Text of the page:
Bozeman students, superintendent hope legislators move to raise dropout age


Bozeman students, superintendent hope legislators move to raise dropout age 01/25/13

BOZEMAN, Mont. - Superintendent Juneau recently released the latest graduation rates and dropout numbers for the 2011-2012 school year.  The data indicates graduation rates are up and dropout rates are down.  Even so, nearly 1,900 students in grades seventh through twelfth dropped out of school in 2011.

I spoke to students and local school leaders to see if they thought raising the dropout age would make a difference here in Bozeman.

Ben Bunch is fifteen.  He says he plans on graduating and eventually going to college.  But he can't say the same for some of his friends.

"I have a few friends and they just didn't really want to be in school and never really tried," says Bunch.

Bunch tells me they dropped out at 16 but says if the legal dropout age were 18, it would've made a difference in their lives, at least for a little while.

"A lot of them wouldn't go to college or anything.  They'd still just not really do much," explains Bunch.

But students like Payton Turney say raising the dropout age is worth a shot.

"Do you think 16 is too young to drop out of school?" I asked.
"Yeah," replied Turney.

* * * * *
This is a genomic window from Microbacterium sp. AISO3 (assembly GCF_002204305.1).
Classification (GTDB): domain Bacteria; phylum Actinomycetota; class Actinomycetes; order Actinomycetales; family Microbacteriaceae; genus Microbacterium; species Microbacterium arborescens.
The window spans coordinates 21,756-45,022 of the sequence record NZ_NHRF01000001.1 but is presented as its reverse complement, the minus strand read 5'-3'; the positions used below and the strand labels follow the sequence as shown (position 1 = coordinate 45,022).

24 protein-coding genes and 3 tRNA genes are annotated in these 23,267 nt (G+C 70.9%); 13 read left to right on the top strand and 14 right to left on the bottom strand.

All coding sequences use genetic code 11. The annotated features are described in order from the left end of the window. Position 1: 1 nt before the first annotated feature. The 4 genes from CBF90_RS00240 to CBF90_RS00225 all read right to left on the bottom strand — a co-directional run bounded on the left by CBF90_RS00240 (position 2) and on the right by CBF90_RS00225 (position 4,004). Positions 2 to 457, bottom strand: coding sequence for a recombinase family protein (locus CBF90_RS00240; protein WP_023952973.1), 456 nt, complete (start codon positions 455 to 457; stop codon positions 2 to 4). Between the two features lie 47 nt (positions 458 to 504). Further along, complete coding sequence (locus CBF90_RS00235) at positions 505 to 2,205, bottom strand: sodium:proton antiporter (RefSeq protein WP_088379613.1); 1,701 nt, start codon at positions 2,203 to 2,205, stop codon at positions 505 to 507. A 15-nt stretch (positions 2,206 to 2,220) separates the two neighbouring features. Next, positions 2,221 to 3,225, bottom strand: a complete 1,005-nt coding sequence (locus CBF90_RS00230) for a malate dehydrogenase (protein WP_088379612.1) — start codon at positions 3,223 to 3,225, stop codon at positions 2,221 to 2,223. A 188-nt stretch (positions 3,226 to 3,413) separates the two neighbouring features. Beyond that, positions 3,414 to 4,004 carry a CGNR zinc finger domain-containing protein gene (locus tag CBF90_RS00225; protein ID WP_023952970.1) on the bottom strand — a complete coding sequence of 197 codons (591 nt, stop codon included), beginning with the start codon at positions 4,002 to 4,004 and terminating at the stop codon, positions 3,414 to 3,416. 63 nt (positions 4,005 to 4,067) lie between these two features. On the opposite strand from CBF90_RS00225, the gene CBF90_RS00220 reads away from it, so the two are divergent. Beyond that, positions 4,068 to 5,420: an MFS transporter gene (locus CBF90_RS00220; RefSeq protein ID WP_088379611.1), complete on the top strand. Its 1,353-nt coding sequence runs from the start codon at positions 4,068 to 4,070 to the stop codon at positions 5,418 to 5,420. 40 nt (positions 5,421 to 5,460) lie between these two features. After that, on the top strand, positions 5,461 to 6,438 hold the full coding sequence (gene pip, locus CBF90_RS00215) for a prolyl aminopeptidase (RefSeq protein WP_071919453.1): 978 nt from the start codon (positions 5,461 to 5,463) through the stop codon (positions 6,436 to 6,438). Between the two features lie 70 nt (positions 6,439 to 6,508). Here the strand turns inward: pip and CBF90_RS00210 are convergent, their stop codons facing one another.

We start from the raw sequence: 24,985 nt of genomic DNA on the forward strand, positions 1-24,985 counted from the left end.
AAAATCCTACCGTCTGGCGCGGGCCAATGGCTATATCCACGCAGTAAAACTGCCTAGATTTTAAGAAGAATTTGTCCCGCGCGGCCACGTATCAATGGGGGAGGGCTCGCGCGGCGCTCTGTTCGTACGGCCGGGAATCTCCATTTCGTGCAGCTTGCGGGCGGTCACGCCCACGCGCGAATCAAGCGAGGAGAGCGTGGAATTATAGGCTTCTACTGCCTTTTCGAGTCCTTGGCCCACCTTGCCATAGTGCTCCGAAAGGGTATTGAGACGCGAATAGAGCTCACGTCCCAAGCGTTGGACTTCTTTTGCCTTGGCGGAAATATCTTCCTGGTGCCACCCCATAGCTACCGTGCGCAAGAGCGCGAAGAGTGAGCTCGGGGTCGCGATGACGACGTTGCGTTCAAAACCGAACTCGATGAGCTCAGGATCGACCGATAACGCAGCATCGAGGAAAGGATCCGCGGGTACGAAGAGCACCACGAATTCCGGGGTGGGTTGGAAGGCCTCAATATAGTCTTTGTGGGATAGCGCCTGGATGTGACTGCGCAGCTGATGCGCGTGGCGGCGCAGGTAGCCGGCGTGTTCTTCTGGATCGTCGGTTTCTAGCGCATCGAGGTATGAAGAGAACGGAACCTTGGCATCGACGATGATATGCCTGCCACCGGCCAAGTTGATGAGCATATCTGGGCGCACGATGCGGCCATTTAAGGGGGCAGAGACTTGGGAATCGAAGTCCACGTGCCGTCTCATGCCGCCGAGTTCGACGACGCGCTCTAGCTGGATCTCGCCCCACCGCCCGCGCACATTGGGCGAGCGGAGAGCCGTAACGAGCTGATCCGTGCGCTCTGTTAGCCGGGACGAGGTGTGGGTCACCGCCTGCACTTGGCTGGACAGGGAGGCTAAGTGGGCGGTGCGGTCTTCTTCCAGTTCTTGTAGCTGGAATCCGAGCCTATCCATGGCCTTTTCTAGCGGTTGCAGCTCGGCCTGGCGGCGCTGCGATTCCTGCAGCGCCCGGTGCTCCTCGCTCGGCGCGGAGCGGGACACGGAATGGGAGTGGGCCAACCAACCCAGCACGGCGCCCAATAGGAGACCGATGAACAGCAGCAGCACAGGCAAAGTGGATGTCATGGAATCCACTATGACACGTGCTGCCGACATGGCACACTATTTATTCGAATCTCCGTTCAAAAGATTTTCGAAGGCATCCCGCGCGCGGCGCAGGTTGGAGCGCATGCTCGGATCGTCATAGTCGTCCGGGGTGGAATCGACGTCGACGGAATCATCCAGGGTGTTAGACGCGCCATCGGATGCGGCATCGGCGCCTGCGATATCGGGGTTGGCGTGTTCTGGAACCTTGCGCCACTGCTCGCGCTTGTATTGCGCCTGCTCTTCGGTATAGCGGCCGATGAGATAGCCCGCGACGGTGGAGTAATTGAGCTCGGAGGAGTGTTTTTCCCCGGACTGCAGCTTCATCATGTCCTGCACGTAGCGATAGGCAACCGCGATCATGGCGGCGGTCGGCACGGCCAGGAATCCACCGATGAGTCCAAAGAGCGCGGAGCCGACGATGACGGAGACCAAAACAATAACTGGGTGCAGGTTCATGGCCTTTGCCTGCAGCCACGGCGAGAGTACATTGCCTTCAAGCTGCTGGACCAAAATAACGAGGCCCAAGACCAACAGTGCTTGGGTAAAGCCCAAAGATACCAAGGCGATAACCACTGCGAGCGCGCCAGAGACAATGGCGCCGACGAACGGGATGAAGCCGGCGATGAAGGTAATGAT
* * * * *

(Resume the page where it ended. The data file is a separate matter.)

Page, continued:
Turney tells me even if kids don't want to stay in school, having consequences for dropping out before the legal minimum would help to deter them and help school leaders reach their bottom line.

"So they can learn more and get better jobs," says Turney.

Bozeman School Superintendent Rob Watson says they've already seen a decrease in the number of students who drop out from 4% last year, to 2.7% this year.

"We've started some programs at the high school.  One of them is credit recovery where students that fall behind on credits can attend a program on campus to regain their credits and get caught up.  I think that's been real helpful for our students," explains Watson.

He says new measures the alternative school is taking to keep kids on track to graduate also helps.  Yet, Watson says they do notice more dropouts after students turn 16.

"We believe that high school graduation is important for all of our students and raising the dropout age may actually help keep more students in school, which would be a positive thing," says Watson.

According to Superintendent Denise Juneau, raising the dropout age would help keep more students in school, about 244 students to be exact.  Students like Ben Bunch's friends.

On Wednesday, the Senate Education Committee considered SB 13, the bill to raise the dropout age.  No action was taken.

This is the second time Superintendent Juneau's asked lawmakers to raise the age.  Legislators killed the effort in 2011.

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